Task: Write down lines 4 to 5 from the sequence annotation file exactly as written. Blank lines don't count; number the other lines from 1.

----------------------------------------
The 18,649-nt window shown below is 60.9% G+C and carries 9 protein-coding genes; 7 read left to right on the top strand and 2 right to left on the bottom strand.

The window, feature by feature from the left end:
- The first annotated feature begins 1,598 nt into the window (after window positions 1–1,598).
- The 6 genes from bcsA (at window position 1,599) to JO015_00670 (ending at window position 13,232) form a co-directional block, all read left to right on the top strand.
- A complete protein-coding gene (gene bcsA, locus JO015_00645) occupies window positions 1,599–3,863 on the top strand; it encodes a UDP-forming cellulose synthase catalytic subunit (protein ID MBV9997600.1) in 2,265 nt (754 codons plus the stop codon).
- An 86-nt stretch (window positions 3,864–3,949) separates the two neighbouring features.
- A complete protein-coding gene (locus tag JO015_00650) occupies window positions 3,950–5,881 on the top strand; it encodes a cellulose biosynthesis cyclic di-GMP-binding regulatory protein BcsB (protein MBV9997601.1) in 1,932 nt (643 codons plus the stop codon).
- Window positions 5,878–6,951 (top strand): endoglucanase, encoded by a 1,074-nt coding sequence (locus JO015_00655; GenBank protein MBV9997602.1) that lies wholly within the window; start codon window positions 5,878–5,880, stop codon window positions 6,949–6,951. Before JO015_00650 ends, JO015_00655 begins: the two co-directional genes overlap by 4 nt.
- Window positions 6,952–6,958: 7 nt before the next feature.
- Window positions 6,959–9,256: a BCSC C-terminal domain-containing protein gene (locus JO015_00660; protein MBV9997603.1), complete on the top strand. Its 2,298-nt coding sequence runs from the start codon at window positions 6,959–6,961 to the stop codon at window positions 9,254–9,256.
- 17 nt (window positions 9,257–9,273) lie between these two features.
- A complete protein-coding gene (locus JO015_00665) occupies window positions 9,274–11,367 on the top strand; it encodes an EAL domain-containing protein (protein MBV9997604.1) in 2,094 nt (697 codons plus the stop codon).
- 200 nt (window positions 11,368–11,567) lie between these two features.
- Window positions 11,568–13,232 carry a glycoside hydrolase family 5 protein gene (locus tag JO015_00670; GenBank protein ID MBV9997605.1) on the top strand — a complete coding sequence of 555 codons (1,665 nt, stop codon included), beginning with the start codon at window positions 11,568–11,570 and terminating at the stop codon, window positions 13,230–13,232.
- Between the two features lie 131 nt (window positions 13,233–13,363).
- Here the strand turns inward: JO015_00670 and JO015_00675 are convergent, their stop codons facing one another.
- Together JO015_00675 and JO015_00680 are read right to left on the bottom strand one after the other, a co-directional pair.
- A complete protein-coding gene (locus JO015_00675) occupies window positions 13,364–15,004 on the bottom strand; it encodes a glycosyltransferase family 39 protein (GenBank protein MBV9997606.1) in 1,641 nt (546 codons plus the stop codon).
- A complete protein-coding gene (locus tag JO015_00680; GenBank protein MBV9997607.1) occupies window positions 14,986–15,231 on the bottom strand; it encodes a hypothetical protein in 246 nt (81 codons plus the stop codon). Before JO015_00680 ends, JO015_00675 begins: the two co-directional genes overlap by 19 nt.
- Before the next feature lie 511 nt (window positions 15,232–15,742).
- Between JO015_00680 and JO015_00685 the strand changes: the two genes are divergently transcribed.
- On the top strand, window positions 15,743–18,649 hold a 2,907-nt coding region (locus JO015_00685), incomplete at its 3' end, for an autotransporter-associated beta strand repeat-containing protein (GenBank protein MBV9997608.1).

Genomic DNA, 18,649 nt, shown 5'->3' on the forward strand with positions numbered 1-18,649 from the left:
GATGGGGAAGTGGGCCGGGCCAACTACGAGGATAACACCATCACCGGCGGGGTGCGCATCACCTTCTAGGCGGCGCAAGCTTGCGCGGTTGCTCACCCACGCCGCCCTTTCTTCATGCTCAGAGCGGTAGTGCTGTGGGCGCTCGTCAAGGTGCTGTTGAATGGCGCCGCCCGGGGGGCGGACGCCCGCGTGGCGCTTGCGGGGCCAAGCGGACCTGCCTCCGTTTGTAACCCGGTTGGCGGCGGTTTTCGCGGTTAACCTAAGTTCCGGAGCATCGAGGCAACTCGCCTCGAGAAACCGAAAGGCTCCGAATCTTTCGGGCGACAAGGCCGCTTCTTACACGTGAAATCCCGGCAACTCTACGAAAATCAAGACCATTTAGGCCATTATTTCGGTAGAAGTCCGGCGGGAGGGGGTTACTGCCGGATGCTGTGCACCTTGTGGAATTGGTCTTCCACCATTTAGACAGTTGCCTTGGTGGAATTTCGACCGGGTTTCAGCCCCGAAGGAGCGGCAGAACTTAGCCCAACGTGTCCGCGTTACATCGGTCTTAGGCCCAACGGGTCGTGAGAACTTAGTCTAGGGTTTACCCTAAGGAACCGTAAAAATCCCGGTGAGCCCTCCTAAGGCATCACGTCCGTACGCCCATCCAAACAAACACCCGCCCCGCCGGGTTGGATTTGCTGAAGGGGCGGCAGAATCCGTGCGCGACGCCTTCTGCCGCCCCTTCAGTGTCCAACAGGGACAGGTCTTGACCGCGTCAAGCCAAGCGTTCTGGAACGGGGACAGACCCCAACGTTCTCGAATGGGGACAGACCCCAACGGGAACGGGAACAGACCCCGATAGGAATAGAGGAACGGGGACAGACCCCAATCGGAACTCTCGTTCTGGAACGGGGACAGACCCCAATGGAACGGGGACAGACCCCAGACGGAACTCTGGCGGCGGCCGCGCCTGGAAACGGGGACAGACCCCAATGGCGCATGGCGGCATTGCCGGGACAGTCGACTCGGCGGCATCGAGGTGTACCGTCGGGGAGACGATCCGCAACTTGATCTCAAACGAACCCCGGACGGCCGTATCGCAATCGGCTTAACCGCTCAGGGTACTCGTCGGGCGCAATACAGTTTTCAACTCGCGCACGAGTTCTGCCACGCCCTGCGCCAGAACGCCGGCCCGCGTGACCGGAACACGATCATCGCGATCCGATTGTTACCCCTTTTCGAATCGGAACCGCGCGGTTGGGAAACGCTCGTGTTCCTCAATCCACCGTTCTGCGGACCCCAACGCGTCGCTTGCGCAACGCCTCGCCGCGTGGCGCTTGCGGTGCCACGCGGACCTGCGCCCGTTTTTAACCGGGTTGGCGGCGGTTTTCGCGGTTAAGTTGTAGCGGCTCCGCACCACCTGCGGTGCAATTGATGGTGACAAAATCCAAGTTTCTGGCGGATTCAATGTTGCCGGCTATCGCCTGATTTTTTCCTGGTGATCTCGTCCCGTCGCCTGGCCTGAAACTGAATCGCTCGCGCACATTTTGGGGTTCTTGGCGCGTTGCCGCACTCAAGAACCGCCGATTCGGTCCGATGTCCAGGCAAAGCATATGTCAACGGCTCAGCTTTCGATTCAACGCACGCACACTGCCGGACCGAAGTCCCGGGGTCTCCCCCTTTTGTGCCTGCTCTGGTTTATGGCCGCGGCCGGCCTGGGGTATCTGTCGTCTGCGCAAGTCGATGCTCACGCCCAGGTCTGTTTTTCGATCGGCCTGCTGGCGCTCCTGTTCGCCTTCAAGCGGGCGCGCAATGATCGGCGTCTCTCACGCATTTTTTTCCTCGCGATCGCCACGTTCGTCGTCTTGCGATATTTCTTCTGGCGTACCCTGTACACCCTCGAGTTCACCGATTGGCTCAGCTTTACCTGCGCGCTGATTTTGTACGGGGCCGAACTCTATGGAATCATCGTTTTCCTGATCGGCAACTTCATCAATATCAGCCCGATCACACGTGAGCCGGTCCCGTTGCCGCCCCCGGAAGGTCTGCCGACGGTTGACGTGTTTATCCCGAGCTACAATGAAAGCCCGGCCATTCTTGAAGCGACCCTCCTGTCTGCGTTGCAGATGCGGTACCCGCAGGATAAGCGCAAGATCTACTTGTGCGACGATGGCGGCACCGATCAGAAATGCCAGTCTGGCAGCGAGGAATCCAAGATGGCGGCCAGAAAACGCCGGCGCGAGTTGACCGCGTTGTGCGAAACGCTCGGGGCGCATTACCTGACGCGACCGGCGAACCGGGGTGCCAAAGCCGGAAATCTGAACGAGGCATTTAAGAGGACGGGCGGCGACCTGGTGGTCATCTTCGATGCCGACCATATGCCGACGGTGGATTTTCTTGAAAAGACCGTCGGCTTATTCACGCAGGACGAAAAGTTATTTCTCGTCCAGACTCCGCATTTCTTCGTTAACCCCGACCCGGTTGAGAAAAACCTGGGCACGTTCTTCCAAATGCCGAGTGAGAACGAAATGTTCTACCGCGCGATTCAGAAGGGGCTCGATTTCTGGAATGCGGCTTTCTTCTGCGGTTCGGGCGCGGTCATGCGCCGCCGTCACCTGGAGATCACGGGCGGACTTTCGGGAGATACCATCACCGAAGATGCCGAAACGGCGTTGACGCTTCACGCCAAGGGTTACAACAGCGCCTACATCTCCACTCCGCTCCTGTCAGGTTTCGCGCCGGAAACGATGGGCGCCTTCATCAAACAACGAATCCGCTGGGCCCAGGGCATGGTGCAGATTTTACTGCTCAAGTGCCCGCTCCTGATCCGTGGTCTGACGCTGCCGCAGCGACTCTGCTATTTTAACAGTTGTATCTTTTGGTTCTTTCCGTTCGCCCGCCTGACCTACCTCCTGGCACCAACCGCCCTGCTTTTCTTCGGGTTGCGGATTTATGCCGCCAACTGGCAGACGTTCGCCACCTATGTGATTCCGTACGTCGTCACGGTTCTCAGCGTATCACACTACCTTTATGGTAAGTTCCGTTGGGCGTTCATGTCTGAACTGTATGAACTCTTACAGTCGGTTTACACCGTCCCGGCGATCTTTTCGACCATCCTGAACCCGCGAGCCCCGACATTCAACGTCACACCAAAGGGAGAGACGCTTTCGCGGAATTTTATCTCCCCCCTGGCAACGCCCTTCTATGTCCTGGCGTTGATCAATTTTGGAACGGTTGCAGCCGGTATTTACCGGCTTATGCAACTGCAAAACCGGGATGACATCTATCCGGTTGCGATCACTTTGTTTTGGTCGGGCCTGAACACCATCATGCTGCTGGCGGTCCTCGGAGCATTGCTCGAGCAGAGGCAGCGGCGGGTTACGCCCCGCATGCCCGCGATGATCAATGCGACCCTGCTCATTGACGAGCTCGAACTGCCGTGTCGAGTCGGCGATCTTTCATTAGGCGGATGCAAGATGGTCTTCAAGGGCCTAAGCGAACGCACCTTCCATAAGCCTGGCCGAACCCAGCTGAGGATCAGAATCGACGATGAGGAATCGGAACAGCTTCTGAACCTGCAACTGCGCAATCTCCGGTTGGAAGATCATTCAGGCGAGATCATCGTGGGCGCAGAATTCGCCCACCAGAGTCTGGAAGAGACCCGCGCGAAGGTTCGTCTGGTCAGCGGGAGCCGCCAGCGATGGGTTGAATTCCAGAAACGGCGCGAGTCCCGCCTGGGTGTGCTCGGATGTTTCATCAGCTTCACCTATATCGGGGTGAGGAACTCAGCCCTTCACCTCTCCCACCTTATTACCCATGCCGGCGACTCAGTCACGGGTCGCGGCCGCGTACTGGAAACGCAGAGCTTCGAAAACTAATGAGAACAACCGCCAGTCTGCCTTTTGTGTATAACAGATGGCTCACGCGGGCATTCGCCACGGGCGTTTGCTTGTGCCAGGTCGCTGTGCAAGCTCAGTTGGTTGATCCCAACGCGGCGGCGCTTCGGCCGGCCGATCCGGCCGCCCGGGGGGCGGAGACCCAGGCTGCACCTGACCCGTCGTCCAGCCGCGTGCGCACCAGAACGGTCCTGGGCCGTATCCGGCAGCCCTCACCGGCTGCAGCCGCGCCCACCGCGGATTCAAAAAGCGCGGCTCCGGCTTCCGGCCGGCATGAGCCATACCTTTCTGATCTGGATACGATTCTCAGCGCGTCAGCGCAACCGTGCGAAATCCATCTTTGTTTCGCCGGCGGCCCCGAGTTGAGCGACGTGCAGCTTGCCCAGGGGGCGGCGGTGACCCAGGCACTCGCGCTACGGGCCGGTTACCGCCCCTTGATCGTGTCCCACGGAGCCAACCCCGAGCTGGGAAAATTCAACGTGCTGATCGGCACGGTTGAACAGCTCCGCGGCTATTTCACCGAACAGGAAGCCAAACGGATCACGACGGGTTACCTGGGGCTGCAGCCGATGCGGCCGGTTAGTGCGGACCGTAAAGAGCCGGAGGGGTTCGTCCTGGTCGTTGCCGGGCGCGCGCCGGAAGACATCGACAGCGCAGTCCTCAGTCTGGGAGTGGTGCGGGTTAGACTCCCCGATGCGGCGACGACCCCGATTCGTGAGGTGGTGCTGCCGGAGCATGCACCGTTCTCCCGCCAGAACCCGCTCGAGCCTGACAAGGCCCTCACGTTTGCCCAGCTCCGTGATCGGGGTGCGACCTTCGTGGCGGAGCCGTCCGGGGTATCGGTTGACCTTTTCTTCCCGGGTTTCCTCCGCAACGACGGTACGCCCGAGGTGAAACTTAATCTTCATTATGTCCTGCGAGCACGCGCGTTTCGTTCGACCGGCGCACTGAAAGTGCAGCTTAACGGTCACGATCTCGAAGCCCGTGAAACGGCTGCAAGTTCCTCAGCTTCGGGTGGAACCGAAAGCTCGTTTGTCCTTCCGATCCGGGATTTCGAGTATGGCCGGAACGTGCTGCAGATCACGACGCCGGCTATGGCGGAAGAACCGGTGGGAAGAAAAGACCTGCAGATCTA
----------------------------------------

- The 6 genes from bcsA (at window position 1,599) to JO015_00670 (ending at window position 13,232) form a co-directional block, all read left to right on the top strand.
- A complete protein-coding gene (gene bcsA, locus JO015_00645) occupies window positions 1,599–3,863 on the top strand; it encodes a UDP-forming cellulose synthase catalytic subunit (protein ID MBV9997600.1) in 2,265 nt (754 codons plus the stop codon).